The invention of the DVR has really screwed up television.
Not to be an old man here, but back in the day, the way I discovered new shows was usually through, what people in the business call, a “lead-in.” See a lead-in is when a popular show that draws millions of viewers leads into a show that the network would like the masses to get behind. The lead-in boosts ratings of everything around it. It’s like the cleanup hitter of television.
But, with the invention of the DVR, lead-ins are meaningless. I rarely ever watch a show at its regularly scheduled time. I record and then watch at my own convenience. The show I’m watching never leads me into anything because it’s recorded and when the shows over, I move onto something else.
Because of this, I miss out on a lot of great shows.
Like a little sitcom on ABC called Happy Endings.
I’ve recently picked up on the show through hearing about it on the blogosphere. I’m sure Happy Endings has a great lead-in on whatever night of the week it’s on TV, but I would never know.
You know why I would never know? Because I DVR everything and I never watch commercials. If networks are promoting their shows, I’m not aware of it. I find out about new shows or season premiers through the internet, not the lead-ins or the promos.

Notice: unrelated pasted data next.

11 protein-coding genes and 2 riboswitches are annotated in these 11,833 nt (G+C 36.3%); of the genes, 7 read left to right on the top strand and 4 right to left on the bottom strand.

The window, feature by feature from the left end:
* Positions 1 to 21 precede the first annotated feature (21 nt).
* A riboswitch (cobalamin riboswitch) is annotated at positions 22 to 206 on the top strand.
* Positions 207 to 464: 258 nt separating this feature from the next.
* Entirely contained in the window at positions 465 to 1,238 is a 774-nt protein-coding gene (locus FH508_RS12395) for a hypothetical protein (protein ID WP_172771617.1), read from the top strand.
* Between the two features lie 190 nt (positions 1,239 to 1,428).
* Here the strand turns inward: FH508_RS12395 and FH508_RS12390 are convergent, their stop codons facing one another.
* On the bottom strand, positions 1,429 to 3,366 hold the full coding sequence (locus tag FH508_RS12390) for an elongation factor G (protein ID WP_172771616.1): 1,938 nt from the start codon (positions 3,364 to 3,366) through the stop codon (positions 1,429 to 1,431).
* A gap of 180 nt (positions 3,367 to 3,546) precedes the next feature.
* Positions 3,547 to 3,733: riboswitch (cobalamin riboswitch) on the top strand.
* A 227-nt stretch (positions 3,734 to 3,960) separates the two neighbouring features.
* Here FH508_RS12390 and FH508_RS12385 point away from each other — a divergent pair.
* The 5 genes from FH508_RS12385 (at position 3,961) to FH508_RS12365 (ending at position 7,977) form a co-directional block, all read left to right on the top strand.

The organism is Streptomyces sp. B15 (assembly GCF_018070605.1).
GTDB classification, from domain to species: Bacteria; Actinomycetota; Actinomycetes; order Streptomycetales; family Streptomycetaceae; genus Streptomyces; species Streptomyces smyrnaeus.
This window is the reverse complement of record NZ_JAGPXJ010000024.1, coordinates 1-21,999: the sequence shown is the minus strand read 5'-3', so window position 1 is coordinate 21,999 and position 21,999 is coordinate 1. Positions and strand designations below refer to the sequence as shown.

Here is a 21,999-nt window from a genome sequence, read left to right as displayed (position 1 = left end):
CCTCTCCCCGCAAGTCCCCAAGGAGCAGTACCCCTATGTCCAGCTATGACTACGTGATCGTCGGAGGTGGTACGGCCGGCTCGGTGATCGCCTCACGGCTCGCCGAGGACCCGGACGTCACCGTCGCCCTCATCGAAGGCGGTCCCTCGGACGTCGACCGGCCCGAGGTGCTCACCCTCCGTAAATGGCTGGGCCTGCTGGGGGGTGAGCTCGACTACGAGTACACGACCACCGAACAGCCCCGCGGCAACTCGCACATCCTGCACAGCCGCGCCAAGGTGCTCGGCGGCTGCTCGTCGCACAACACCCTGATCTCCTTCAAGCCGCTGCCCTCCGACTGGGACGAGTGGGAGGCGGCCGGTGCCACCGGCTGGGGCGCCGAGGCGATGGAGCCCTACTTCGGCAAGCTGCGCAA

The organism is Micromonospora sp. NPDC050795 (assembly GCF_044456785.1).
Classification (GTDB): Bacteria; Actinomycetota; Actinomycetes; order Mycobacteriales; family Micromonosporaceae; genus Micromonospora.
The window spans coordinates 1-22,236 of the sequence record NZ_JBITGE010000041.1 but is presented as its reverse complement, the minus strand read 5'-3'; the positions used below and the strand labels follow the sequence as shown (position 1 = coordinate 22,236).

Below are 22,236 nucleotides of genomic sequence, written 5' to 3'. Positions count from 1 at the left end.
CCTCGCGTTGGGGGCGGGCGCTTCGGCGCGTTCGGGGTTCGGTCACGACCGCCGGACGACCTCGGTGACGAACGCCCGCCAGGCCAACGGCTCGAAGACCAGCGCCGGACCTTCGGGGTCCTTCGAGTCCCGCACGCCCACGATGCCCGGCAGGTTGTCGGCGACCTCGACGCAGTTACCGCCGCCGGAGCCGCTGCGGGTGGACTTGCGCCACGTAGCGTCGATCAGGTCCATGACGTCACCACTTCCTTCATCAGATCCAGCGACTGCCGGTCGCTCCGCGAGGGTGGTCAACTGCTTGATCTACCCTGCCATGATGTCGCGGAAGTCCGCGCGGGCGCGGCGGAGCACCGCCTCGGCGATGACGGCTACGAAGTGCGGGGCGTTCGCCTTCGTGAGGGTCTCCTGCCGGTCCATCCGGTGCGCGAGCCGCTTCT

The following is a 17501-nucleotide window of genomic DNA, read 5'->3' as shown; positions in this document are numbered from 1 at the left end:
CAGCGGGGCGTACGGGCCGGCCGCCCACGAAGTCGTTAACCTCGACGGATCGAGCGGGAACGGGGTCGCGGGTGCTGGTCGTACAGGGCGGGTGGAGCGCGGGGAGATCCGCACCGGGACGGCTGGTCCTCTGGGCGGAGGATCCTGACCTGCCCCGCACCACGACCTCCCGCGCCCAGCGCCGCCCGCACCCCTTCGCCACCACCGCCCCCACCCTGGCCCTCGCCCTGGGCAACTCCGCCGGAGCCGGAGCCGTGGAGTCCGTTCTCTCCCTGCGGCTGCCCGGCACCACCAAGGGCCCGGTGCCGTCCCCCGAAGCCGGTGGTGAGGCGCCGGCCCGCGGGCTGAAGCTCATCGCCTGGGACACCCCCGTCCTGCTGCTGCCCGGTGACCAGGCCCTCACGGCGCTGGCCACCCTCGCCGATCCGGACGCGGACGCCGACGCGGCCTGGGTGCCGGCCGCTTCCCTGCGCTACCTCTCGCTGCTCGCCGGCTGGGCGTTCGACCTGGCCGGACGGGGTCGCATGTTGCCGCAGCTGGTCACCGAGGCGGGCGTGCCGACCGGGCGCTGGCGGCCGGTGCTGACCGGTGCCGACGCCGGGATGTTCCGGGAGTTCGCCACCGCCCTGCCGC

It’s time TV executives change their mindset. TV is not the same as it used to be. There is no such thing as appointment viewing. Time slots, lead-ins and promos are a waste of time and energy. Time and energy that could be spent on promoting a show like Happy Endings properly.
How about banner ads online telling me to set a season record for Happy Endings? Why is no one doing that?
How about streaming the shows live online in real-time? So, if Happy Endings is on TV at 9 o’clock on Wednesdays, why not air it live online at the exact same time? That way, the ABC social media people can spam the internet with links to the show allowing viewers to tune in without…ya know, tuning in.
These are just a couple of ideas. I’m sure the people paid to come up with these things can come up with something better.
Until then, you can catch Eric Rothman, watching Happy Endings, at midnight, only on DVR.